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A first novel, this is also a first person account of Scout's (Jean Louise) recall of the years that led to the ending of a mystery, the breaking of her brother Jem's elbow, the death of her father's enemy — and the close of childhood years. A widower, Atticus raises his children with legal dispassion and paternal intelligence, and is ably abetted by Calpurnia, the colored cook, while the Alabama town of Maycomb, in the 1930's, remains aloof to their divergence from its tribal patterns. Scout and Jem, with their summer-time companion, Dill, find their paths free from interference — but not from dangers; their curiosity about the imprisoned Boo, whose miserable past is incorporated in their play, results in a tentative friendliness; their fears of Atticus' lack of distinction is dissipated when he shoots a mad dog; his defense of a Negro accused of raping a white girl, Mayella Ewell, is followed with avid interest and turns the rabble whites against him. Scout is the means of averting an attack on Atticus but when he loses the case it is Boo who saves Jem and Scout by killing Mayella's father when he attempts to murder them. The shadows of a beginning for black-white understanding, the persistent fight that Scout carries on against school, Jem's emergence into adulthood, Calpurnia's quiet power, and all the incidents touching on the children's "growing outward" have an attractive starchiness that keeps this southern picture pert and provocative. There is much advance interest in this book; it has been selected by the Literary Guild and Reader's Digest; it should win many friends.

Pub Date: July 11, 1960

ISBN: 0060935464

Page Count: 323

Publisher: Lippincott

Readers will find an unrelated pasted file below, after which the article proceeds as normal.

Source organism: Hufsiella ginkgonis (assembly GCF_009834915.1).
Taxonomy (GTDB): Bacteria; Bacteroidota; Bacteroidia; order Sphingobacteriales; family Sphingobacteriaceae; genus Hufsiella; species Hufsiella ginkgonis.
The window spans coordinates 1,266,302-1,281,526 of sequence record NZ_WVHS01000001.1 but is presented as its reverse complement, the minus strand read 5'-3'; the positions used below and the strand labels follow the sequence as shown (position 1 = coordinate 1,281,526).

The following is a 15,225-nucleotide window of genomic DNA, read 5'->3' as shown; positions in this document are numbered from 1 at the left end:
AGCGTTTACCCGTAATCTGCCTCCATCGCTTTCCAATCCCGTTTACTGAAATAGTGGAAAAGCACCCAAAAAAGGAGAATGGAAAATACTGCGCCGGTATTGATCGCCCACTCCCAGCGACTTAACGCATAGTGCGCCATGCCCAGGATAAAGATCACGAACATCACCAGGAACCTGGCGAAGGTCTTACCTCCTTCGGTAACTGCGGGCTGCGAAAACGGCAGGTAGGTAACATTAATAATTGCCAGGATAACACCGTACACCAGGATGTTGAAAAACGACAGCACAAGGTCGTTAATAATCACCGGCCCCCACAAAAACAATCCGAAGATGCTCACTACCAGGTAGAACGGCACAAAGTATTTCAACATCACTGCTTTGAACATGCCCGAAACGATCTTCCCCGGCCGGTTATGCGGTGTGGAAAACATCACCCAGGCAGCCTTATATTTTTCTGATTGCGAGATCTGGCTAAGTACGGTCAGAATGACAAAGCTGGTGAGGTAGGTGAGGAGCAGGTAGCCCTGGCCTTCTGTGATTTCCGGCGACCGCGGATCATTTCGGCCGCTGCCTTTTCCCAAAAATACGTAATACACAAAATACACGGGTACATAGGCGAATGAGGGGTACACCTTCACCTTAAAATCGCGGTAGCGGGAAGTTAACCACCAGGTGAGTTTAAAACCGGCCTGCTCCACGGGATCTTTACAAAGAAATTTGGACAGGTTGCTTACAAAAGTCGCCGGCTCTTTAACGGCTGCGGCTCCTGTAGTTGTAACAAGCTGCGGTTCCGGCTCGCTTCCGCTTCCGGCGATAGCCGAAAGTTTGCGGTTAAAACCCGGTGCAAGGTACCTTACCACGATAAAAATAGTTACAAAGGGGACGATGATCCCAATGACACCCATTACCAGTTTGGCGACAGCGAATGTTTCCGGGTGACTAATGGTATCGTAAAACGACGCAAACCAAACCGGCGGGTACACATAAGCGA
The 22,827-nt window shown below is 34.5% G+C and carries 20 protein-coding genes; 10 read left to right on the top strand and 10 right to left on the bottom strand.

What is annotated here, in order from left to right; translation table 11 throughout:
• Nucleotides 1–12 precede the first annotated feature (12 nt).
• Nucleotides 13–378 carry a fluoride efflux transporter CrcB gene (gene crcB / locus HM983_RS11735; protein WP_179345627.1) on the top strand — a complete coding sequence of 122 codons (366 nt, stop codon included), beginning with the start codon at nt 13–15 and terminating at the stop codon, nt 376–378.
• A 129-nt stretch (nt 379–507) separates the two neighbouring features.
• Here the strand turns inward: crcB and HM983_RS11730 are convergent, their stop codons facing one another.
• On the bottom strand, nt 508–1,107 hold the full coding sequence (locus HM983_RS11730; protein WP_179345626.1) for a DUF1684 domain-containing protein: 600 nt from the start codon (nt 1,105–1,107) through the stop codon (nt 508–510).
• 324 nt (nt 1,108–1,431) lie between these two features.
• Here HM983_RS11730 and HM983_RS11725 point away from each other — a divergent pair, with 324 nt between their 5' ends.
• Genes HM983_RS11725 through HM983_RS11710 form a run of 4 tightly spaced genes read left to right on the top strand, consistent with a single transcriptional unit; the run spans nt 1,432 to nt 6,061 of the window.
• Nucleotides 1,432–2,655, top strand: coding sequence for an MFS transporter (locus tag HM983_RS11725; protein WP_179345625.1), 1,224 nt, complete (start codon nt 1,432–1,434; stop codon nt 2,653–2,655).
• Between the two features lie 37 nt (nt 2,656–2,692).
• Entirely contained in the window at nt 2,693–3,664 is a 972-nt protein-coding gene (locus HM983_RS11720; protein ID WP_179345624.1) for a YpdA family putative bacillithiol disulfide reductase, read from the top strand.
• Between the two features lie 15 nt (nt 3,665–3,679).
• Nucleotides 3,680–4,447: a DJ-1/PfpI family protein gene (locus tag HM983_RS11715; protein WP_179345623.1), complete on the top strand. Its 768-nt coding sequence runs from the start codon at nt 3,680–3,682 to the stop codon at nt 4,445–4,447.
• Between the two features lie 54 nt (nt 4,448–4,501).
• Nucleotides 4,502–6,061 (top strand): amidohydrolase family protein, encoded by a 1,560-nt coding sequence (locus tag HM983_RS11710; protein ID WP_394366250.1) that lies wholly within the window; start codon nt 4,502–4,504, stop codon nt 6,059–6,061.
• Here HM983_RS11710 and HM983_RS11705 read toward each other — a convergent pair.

Review Posted Online: Oct. 7, 2011

Kirkus Reviews Issue: July 1, 1960

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While a few weeks ago it seemed as if Praeger would have a two month lead over Dutton in their presentation of this Soviet best seller, both the "authorized" edition (Dutton's) and the "unauthorized" (Praeger's) will appear almost simultaneously. There has been considerable advance attention on what appears to be as much of a publishing cause celebre here as the original appearance of the book in Russia. Without entering into the scrimmage, or dismissing it as a plague on both your houses, we will limit ourselves to a few facts. Royalties from the "unauthorized" edition will go to the International Rescue Committee; Dutton with their contracted edition is adhering to copyright conventions. The Praeger edition has two translators and one of them is the translator of Doctor Zhivago Dutton's translator, Ralph Parker, has been stigmatized by Praeger as "an apologist for the Soviet regime". To the untutored eye, the Dutton translation seems a little more literary, the Praeger perhaps closer to the rather primitive style of the original. The book itself is an account of one day in the three thousand six hundred and fifty three days of the sentence to be served by a carpenter, Ivan Denisovich Shukhov. (Solzhenitsyn was a political prisoner.) From the unrelenting cold without, to the conditions within, from the bathhouse to the latrine to the cells where survival for more than two weeks is impossible, this records the hopeless facts of existence as faced by thousands who went on "living like this, with your eyes on the ground". The Dutton edition has an excellent introduction providing an orientation on the political background to its appearance in Russia by Marvin Kalb. All involved in its publication (translators, introducers, etc.) claim for it great "artistic" values which we cannot share, although there is no question of its importance as a political and human document and as significant and tangible evidence of the de-Stalinization program.

Pub Date: June 15, 1963

ISBN: 0451228146

Page Count: 181

Publisher: Praeger

Review Posted Online: Oct. 5, 2011

Kirkus Reviews Issue: June 15, 1963